The rest of the tracks are me looking at other kinds of motion, with somewhat mixed success from the perspective of having a shaping goal, but I liked how they sounded in the end. One thing I wanted to try that I think *feels* to me like water but may not be as readily apparent was more scattershot melodic parts, where I’d throw a bunch of notes in a general diffusion pattern around where I wanted the melody to go instead of just saying it outright. A little of that appears on all the tracks. And then A Quiet Sunday and Little Eschaton have some parts where I let the delay lines and modifiers get away from me on purpose to see where they’d go.
Overall, it’s not as intellectual an endeavour as I’m making it sound and I never forced myself to really explore the concept — it’s more that that’s what I was thinking about at the time and so that’s what I was most likely to latch onto when I threw ideas down. Still, I actually am pretty happy with Fountains now that it’s done (and was happy when it was in progress), and I hope you will be too.
All of that said, I do think that it feels like it’s moving toward something, and I haven’t seen what that is yet. I might take some time away to work on learning how to play the EWI and take the piano lessons some friends generously gifted me for my birthday, and see if those give me some tools to look into the dark. We shall see.
Feb 14, 2008 Gear
A long time ago, I made a switch entirely over to software for my music needs. Software is flexible, I can take software with me without adding weight or complications to my setup, the timing of software is tight, software is closely coupled with my composition tools, software has a nice interface, software is relatively inexpensive. Overall, I’ve been very happy with that decision. I’ve become especially fond of the software synthesizers and tools from Native Instruments, as I believe I’ve mentioned here before.
However, there’s still this appeal to hardware, and sometimes I find it hard to fight. I drooled over the Dave Smith Instruments Prophet ’08 when it was released recently. It’s a lovely, dreamy machine.
However, there’s always been a secret love in my life, quietly burning away, refusing to fade away. That love is for the Access Virus TI P0lar. *dreamy sigh*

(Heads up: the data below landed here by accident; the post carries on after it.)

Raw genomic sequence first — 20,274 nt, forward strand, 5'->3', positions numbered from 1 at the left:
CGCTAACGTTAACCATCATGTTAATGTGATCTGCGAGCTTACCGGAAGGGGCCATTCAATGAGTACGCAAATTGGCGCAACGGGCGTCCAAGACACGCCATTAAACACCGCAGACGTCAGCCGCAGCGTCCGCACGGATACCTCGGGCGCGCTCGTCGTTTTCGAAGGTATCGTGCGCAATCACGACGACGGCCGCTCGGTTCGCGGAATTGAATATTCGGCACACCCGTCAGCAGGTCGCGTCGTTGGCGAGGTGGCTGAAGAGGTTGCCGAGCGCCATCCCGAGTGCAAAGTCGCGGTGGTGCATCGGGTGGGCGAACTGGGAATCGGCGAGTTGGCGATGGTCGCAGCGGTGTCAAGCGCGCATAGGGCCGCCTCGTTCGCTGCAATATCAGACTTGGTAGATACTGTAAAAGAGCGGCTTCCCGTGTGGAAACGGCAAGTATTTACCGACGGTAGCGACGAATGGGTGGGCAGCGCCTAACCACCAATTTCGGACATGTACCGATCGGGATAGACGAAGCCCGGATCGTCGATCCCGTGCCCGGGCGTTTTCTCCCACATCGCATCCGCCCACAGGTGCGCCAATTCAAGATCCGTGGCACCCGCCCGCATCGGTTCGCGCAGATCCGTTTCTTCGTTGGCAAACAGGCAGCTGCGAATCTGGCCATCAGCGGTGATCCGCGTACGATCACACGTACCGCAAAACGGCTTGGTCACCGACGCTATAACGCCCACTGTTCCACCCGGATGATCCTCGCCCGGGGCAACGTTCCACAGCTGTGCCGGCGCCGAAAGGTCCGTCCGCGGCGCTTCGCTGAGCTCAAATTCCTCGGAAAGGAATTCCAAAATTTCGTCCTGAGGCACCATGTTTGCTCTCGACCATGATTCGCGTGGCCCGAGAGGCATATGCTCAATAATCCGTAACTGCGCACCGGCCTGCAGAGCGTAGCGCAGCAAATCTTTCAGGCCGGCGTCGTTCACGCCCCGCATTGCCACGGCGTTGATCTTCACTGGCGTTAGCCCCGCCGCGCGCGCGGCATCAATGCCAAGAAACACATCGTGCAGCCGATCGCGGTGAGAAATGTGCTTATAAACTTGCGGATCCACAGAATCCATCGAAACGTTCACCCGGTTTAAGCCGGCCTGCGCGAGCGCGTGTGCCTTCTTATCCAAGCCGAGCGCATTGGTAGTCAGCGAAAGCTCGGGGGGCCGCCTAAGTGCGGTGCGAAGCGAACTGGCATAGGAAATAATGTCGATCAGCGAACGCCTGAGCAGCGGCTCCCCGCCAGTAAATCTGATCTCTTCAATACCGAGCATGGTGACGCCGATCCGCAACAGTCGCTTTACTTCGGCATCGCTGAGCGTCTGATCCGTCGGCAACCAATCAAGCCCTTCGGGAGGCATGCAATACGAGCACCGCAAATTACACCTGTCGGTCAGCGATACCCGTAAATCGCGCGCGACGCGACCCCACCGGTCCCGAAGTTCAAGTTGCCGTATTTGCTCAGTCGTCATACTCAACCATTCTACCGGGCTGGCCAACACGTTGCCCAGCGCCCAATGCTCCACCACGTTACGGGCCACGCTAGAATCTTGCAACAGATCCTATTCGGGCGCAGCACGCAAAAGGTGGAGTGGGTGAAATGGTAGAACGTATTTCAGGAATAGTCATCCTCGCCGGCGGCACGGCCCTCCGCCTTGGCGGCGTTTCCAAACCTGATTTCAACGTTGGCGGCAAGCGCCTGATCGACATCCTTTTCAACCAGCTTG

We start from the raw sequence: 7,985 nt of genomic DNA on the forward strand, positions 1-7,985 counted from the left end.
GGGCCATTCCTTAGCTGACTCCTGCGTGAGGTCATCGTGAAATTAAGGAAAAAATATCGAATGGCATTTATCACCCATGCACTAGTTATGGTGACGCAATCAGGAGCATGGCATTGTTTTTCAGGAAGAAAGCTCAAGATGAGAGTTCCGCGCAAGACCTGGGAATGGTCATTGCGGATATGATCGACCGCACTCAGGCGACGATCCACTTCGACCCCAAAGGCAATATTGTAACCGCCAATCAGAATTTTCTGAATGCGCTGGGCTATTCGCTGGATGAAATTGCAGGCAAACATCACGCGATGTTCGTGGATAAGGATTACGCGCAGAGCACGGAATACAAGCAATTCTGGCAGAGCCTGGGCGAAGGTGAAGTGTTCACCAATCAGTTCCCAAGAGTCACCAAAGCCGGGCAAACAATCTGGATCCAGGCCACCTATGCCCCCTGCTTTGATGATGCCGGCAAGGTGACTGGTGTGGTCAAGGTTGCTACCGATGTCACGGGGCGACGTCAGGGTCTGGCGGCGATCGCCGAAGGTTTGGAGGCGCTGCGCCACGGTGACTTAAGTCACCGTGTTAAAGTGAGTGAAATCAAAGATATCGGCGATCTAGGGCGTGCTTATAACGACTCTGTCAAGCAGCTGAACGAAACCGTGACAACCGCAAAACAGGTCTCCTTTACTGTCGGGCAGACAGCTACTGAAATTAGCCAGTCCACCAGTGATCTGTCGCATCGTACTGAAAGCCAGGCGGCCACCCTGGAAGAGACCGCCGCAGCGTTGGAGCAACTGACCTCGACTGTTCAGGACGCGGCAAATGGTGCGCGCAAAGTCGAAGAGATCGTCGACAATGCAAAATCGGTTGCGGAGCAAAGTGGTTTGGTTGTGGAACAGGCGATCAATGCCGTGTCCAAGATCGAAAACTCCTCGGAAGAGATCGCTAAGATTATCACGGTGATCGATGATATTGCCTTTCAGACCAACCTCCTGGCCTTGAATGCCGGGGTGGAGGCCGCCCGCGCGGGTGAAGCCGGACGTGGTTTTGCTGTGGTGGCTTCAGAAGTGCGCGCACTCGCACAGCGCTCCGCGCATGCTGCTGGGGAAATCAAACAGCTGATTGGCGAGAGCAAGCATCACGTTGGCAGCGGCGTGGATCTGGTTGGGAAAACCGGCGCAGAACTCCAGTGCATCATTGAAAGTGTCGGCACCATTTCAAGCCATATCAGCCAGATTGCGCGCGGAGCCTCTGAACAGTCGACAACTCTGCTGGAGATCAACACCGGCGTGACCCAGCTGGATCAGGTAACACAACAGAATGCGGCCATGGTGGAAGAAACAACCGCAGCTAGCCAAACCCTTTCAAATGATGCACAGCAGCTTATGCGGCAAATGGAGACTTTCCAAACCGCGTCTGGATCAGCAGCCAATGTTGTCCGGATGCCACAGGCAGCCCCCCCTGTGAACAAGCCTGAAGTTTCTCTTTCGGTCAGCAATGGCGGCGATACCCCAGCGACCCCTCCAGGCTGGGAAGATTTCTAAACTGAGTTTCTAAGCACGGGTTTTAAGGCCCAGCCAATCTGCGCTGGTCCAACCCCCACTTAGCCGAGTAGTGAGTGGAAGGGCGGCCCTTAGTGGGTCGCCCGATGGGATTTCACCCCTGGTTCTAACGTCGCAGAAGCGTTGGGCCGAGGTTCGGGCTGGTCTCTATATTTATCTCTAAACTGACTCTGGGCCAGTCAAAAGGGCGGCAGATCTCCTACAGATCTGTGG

You see, the Virus line is a product line with distinct character, and it’s a character that’s always appealed to me. They have personality and a specific tonal signature that I really enjoy. However, I really did not want to deal with the whole issue of adding outboard gear to my software-based studio. Then the TI (Total Integration) line came along. The TI products are synthesizers in the usual sense and can be used that way all you like. You never have to involve a computer at all, and if you like, you can use it with a computer the way you’d use any synthesizer with a computer. However, they also come with software that resides on the computer. The software acts like a plugin of the sort that I use. When you use it that way, you get all the features of a plugin, and the same user experience of a plugin, except that unlike a plugin, it uses the TI unit’s hardware to do all the sound processing, so it doesn’t load down your CPU. You can even use them in tandem, setting a value with your mouse, then tweaking it with a knob on the unit. The P0lar added to this that it was absolutely beautiful and much more compact than previous similar units (and this type of integration is becoming more common these days). Drawbacks? It’s still big, when you’re used to just lugging around a laptop, and at $2850 USD, it’s not exactly chump change.
Today I went to their site to look up some mp3 samples for a test I was doing for my friend Serene. I never got the test finished (because work got in the way), but upon visiting their site, my jaw dropped. They have a new unit. The Access Virus TI Snow.
It’s beautiful. I’m head-over-heels for this thing. How appropriate that I saw it on Valentine’s Day.
Okay, it’s a lot less knobby than the P0lar, but it’s still got all I’d need. It’s compact and portable. Okay, it needs a power brick, which means that taking it to the cafe requires a little doing, but still. It’s only $1250. And it’s otherwise essentially got the same Virus architecture, sound and personality.
I’d best start saving.